Fireworks

This time of year, it’s hard not to notice all the fireworks stands popping up across Indiana. Our desire to light up the sky on July Fourth is fueling roughly 4,000 seasonal jobs this year.

From early June until about two weeks after the Fourth of July, many fireworks vendors hire temporary workers to keep up with the extra demand of stocking and selling sparklers, bottle rockets, and more.

The Indiana Department of Insurance is warning Hoosiers this Fourth of July season that some insurance policies don’t always cover fireworks damage.

facebook.com/Lafayette-Citizens-Band

Several groups and soloists join at Riehle Plaza this Fourth of July to celebrate Independence Day. WBAA's John Clare spoke with conductor William D. Kissinger about the 2019 Stars and Stripes Celebration.

(Stan Jastrzebski/WBAA)
Lauren Chapman

A Purdue University professor has developed technology he hopes will make fireworks safer.

Indiana American Water has a warning for Hoosiers this Fourth of July as they set off – and clean up – their pyrotechnic displays.

Fireworks contain a chemical called perchlorate. It’s also found in rocket fuels, explosives, and some fertilizer. At high levels, the chemical in drinking water can create problems with the human thyroid gland, according to the U.S. Geological Survey.

Indiana American Water serves a million Hoosiers. Company spokesman Joe Loughmiller says there’s a few ways Hoosiers can lessen the threat fireworks pose to the state’s water sources.

courtesy photo

Well in advance of Independence Day, fireworks were going off in many Indiana neighborhoods. And that can pose a big problem for some military veterans.

Now there's a campaign that’s trying to change that  with photos, signs, and a little help from the internet.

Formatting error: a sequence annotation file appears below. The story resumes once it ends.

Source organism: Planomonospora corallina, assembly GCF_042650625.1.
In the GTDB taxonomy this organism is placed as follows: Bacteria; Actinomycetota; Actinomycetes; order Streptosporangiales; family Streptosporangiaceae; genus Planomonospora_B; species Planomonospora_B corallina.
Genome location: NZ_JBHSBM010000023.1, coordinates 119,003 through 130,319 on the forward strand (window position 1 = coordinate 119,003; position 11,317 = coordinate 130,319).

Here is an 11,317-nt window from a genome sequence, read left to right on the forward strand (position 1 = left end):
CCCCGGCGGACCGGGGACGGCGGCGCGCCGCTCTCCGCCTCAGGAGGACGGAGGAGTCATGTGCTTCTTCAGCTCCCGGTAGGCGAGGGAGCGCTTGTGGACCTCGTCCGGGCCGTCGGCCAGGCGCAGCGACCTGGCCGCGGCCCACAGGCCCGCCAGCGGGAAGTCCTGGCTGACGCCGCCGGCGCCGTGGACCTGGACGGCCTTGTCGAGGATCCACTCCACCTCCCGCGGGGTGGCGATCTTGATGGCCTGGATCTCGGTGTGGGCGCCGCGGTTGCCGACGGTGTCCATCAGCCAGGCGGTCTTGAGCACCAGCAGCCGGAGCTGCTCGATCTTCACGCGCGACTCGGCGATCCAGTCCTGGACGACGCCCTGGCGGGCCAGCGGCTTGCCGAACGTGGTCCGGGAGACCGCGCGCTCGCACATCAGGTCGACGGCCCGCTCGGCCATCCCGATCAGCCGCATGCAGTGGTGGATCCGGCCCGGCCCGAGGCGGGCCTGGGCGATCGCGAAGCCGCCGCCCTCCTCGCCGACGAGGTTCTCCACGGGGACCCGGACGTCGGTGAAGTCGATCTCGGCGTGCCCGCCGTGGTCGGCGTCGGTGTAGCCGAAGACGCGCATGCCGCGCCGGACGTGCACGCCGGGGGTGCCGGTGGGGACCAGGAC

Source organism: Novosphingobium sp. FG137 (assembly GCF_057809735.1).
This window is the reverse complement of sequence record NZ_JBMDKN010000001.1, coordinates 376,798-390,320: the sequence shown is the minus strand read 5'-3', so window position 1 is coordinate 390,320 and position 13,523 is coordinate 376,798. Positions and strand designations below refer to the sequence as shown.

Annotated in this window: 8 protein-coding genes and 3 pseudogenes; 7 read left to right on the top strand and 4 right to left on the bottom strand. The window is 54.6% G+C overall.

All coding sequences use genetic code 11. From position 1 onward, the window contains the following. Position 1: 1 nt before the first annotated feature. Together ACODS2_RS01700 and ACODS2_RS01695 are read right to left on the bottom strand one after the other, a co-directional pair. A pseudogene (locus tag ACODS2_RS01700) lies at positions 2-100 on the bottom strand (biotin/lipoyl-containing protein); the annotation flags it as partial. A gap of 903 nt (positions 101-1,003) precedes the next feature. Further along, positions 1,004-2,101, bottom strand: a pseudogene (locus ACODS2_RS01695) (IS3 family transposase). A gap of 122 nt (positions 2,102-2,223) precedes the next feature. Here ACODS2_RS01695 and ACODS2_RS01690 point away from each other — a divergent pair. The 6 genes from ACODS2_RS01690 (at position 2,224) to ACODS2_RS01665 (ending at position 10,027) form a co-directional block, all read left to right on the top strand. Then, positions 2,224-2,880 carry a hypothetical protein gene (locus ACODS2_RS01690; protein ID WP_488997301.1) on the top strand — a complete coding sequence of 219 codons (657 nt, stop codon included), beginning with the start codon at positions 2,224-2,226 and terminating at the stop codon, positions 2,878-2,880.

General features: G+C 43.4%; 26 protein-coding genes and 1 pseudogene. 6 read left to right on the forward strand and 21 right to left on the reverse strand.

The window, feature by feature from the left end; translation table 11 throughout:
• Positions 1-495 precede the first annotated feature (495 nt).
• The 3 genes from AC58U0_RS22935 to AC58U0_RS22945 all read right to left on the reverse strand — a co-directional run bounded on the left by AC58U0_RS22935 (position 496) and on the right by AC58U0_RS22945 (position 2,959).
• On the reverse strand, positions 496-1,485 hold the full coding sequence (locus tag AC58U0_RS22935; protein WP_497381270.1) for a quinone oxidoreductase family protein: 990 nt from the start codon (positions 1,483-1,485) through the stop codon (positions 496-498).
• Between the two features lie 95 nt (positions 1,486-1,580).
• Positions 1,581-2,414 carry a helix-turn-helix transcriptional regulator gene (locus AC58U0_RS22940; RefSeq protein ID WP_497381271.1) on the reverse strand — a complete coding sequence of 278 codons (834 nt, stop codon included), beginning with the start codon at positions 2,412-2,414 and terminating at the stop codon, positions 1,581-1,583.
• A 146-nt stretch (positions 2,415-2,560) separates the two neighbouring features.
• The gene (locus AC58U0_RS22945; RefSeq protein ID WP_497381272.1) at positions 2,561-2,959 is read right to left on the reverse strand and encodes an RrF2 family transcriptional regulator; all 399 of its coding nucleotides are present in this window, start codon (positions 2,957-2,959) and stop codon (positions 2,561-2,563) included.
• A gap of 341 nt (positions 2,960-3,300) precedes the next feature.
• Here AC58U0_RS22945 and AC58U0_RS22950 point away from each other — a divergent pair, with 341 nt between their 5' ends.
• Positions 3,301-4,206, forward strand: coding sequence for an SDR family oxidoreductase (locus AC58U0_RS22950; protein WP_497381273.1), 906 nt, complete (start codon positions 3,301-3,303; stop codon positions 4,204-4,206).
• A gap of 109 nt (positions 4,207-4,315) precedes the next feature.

The post has gained over a million “Likes” this week on Facebook: a man with a yard sign that reads “Combat Veteran Lives Here -- Please Be Courteous with Fireworks.”

State Fire Marshal: Fireworks Are Legal, But Still Dangerous

Jul 1, 2014
Alvimann / Morguefile

Fireworks and the Fourth of July may go hand-in-hand, but Hoosiers are being reminded to use common sense when celebrating this week. Consumer fireworks such as firecrackers, bottle rockets, and roman candles are legal in Indiana, but State Fire Marshal James Greeson says they are still dangerous.

"There's many more fires usually reported on Fourth of July weekends, or those days right around Fourth of July," says Greeson. "It's that time of year when more injuries occur, and over a third of those injuries are people under 18 years of age - primarily children."

Commissioners give final approval to fireworks restrictions

Sep 16, 2013

The use of fireworks in the unincorporated parts of Tippecanoe County has been restricted.

Last month, Commissioners voted to have the county guidelines match state law.

That limits use of fireworks to June 29th through July 9th, New Year's Eve, and New Year's Day.

Plans to restrict the use of fireworks in Tippecanoe County are moving forward.

Currently residents in the unincorporated parts of the county can shoot off the devices 365 days a year.

An ordinance approved by Commissioners on first reading today would limit use to June 29th through July 9th, New Year’s Eve and New Year’s Day.   

That matches state guidelines as well as those in place in the cities of Lafayette and West Lafayette.

Commissioner John Knochel voted against the ordinance, saying it is too restrictive.

County could restrict use of fireworks

Aug 5, 2013

Tippecanoe County commissioners this morning will review rules for setting off fireworks.

Currently, it’s legal to use the devices any day of the year outside the Lafayette and West Lafayette city limits.

But officials are expected to consider an ordinance that would limit the use to match the state’s guidelines — June 29th through July 9th, New Year’s Eve and New Year’s Day.

Commissioners say the move is in response to complaints by constituents.

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